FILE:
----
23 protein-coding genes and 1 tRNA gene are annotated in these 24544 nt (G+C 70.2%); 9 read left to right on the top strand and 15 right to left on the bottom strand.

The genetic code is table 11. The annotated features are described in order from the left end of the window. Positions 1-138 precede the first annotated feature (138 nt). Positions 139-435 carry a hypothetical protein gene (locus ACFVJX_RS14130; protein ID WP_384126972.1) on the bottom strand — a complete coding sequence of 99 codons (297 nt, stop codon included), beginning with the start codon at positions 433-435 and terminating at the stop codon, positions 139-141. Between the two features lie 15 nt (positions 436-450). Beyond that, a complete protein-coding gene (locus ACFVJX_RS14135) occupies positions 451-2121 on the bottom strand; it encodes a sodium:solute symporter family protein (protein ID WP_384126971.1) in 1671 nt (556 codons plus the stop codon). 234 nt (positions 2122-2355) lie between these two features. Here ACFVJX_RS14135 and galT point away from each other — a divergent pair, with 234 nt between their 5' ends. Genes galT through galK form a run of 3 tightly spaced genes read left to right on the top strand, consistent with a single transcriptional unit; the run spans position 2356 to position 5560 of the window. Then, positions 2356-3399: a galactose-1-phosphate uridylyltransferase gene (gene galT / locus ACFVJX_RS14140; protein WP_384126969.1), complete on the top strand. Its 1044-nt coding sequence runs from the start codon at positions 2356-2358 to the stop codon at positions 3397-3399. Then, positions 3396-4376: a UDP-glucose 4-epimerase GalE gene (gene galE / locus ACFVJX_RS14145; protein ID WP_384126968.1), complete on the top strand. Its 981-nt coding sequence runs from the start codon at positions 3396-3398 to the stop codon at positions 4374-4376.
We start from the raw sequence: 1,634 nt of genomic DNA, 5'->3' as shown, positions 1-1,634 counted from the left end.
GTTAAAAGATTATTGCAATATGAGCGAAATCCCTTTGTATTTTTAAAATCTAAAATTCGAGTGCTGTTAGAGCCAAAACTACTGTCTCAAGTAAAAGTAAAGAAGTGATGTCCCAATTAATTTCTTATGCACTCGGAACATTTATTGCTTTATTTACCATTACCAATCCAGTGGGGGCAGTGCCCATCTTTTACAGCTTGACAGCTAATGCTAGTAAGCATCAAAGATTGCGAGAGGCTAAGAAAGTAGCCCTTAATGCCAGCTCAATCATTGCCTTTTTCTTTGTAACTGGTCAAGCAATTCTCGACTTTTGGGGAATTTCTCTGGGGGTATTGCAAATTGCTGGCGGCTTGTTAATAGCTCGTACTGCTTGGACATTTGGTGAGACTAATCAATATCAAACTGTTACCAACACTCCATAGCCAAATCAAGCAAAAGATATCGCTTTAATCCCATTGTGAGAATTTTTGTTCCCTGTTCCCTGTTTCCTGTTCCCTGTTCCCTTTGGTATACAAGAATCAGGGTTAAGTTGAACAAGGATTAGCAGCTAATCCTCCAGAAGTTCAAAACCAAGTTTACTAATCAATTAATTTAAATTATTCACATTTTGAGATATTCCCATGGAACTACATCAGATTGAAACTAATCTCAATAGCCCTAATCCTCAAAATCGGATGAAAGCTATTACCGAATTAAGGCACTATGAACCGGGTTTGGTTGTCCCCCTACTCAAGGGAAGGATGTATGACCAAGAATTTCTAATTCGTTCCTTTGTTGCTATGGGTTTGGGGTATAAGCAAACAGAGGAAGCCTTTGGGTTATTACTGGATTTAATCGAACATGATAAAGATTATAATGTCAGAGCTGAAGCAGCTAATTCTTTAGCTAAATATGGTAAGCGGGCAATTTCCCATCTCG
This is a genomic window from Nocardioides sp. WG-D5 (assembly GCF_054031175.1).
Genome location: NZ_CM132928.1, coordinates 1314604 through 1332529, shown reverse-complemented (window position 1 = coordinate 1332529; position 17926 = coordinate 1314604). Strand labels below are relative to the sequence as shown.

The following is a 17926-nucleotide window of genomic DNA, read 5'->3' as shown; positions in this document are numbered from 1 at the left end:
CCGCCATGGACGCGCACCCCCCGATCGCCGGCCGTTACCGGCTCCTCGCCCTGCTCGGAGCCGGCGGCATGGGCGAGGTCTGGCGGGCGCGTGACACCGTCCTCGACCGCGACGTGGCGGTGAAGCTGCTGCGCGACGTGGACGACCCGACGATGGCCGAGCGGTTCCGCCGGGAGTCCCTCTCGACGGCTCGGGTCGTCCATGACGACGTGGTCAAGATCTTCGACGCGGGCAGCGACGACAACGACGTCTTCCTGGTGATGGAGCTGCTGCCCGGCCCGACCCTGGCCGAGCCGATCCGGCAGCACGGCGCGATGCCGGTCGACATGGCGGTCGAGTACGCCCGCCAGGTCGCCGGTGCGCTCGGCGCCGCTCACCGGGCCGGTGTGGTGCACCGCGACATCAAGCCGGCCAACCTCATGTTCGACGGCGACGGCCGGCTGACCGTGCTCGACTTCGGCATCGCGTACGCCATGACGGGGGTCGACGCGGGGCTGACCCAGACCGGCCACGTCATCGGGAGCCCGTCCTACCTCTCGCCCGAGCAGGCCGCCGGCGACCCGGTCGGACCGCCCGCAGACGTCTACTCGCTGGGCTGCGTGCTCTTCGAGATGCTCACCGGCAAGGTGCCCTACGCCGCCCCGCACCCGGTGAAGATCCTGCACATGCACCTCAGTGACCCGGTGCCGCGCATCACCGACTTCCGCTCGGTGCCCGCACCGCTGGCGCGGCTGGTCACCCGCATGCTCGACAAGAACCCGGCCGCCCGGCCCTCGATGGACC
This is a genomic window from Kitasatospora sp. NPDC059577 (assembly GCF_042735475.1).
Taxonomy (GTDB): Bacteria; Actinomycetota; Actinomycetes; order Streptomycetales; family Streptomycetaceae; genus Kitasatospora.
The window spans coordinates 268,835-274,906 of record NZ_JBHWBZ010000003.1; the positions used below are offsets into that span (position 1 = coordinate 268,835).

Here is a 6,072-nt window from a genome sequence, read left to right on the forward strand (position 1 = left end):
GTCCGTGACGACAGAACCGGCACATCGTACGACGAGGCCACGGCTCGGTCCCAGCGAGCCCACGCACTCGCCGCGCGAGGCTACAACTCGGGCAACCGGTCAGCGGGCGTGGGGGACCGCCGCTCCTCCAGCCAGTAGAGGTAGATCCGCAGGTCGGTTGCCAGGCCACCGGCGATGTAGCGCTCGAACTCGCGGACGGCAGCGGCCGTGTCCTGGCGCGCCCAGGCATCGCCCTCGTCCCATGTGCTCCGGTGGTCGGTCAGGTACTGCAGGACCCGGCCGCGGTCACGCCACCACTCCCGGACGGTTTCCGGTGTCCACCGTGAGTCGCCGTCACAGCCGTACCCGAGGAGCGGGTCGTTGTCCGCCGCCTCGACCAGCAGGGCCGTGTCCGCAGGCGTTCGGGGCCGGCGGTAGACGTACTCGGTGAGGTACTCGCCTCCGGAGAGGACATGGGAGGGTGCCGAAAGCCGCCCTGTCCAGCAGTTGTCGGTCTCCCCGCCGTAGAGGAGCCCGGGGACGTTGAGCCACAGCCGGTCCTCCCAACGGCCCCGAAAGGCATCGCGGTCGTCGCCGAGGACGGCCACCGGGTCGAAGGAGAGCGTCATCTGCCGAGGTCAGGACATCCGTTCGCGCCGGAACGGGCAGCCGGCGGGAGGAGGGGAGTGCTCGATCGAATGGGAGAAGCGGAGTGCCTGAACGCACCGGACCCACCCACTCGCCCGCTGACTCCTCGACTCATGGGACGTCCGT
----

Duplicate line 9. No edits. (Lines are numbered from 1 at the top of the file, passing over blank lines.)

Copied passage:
This is a genomic window from Kitasatospora sp. NPDC059577 (assembly GCF_042735475.1).